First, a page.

If you’re a Presbyterian, particularly one who has served one a committee or session, then you’ve almost certainly heard the phrase, “decent and in order.” Now, if you haven’t already, you can memorize that phrase and add to it a knowledge of where it comes from. Paul writes those words in his essay on worship, for he believes our worship should be an environment where we can learn, where our God of peace is best represented, and chaos and commotion are kept at bay.
Personally, I believe there is much I could learn about speaking in tongues. I’m not part of a tradition nor am I from a part of the world that embraces it as much as others. That said, I think I can still understand some of what Paul wants us to learn in 1 Corinthians 14 in regards to the practice.
I think it’s clear from Paul’s writing in this chapter and in the ones preceding that speaking in tongues does has a place and a function in the body of Christ. But that place is not primarily in public worship and its function isn’t for boasting and it’s not to be a litmus test as to whether or not you have the Spirit. After all, it is just one of many gifts of the Spirit, and each is gifted according to God’s will.
Unfortunately this is how tongues is presented in some churches. To those churches whether or not your speak in tongues is the sign of if you have the Spirit of God. It is treated as the sign and the gift above others. That is not building up the body and instead it’s dividing it between the haves and have-nots. That is not the reason we’ve been given these gifts by God.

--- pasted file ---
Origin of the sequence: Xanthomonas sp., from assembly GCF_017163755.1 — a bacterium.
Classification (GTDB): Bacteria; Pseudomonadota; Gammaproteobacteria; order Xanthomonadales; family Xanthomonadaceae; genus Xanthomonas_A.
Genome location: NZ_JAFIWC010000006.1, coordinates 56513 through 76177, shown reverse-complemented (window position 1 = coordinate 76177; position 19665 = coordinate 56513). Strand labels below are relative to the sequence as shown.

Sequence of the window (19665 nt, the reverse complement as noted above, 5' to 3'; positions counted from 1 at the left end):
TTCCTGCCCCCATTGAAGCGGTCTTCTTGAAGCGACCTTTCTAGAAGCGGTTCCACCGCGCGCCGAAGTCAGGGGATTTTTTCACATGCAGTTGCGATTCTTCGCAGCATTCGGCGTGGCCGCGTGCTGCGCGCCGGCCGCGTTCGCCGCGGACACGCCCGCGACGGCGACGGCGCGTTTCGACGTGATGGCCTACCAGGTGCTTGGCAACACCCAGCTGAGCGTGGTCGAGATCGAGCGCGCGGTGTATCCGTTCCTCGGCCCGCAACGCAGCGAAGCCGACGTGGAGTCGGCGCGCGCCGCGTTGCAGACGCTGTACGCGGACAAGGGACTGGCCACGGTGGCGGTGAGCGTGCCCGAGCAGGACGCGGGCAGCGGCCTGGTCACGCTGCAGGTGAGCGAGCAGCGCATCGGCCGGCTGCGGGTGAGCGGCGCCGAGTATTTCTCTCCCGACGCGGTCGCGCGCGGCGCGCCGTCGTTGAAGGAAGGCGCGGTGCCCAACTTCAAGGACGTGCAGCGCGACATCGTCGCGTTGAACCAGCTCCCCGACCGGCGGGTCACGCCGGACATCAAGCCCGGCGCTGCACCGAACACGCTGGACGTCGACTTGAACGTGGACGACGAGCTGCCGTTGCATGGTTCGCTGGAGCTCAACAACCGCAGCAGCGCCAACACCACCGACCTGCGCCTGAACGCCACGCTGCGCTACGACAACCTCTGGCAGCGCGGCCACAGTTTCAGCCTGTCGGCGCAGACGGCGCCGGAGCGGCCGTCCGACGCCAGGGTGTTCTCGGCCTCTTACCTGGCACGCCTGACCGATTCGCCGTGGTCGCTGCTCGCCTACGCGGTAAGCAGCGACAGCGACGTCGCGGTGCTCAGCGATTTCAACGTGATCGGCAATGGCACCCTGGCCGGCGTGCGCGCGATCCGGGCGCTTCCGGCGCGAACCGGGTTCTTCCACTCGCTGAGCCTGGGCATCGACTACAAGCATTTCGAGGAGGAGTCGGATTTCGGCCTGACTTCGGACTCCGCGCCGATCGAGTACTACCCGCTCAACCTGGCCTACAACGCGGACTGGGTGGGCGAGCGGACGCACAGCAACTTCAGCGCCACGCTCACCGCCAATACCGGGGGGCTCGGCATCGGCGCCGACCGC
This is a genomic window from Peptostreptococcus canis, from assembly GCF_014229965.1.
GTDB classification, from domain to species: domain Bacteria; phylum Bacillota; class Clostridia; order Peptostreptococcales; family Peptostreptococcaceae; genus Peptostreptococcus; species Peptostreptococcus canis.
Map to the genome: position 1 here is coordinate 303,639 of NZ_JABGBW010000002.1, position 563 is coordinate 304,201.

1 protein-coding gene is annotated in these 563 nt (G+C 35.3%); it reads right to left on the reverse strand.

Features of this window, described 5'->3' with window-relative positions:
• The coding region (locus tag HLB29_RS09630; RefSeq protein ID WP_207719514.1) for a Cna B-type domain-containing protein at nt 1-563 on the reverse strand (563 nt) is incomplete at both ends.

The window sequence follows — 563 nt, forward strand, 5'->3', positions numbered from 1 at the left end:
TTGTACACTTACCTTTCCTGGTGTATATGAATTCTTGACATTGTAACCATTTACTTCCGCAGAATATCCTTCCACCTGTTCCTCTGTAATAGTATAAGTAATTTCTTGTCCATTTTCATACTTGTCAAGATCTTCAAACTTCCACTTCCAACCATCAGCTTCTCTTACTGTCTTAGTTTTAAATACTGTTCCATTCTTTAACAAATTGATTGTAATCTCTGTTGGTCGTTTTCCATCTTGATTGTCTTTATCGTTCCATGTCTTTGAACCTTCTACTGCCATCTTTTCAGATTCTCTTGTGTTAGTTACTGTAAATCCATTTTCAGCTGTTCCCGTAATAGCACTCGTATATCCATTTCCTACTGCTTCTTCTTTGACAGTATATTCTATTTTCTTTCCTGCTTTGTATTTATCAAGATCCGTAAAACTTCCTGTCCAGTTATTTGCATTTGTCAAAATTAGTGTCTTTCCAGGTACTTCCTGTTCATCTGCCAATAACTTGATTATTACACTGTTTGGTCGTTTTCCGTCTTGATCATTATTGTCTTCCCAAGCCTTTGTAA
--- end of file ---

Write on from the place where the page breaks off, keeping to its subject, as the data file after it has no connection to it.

That reason, the building up, is so important and it is why Paul placed prophecy above speaking in tongues in this section. Speaking in tongues is a more personal, private gift, but prophecy is one that builds up the body, believer and even unbeliever. He doesn’t want to demean speaking in tongues, and he mentions that he does it himself. But he does want to focus more on the goal behind these gifts, that is, of building up the body.
In my commentary on 1 Corinthians by NT Wright, he uses a great illustration for the purpose behind these spiritual gifts. Paul desires that they be used for the body, for love, and to build up. Wright then describes two different building projects in his writings on this section.
And the key question, which he highlights in the first verse, is: are you behaving according to the principle of chapter 13? Are you exercising the gifts God gives you in the spirit of love? The underlying contrast here is the same as we saw in chapter 8, verses 1–2: there are some things which can ‘puff you up’, making you proud and self-important, but what builds people up is love. And this chapter is all about making sure that public worship ‘builds everybody up’ rather than simply everybody developing their own spiritual giftedness and displaying it like so many strutting peacocks. When people come together to worship the God revealed in Jesus, they are not building their own private houses. They are building a great cathedral for all to share and enjoy.
In thinking of how to illustrate this week’s memory verse, I must surely have been influenced by my three year old son. He loves legos and building all sorts of things with them. So when it came to this passage about building up the church what better than legos?
Paul’s instruction to strive after building up fits well with these chapters, as his concern is not for pointless manifestations of the Spirit. Instead the Spirit gifts us for a reason. We ought to desire the gifts not to boast and brag. These gifts aren’t about drawing attention to ourselves. We strive after them so that the church may be built up.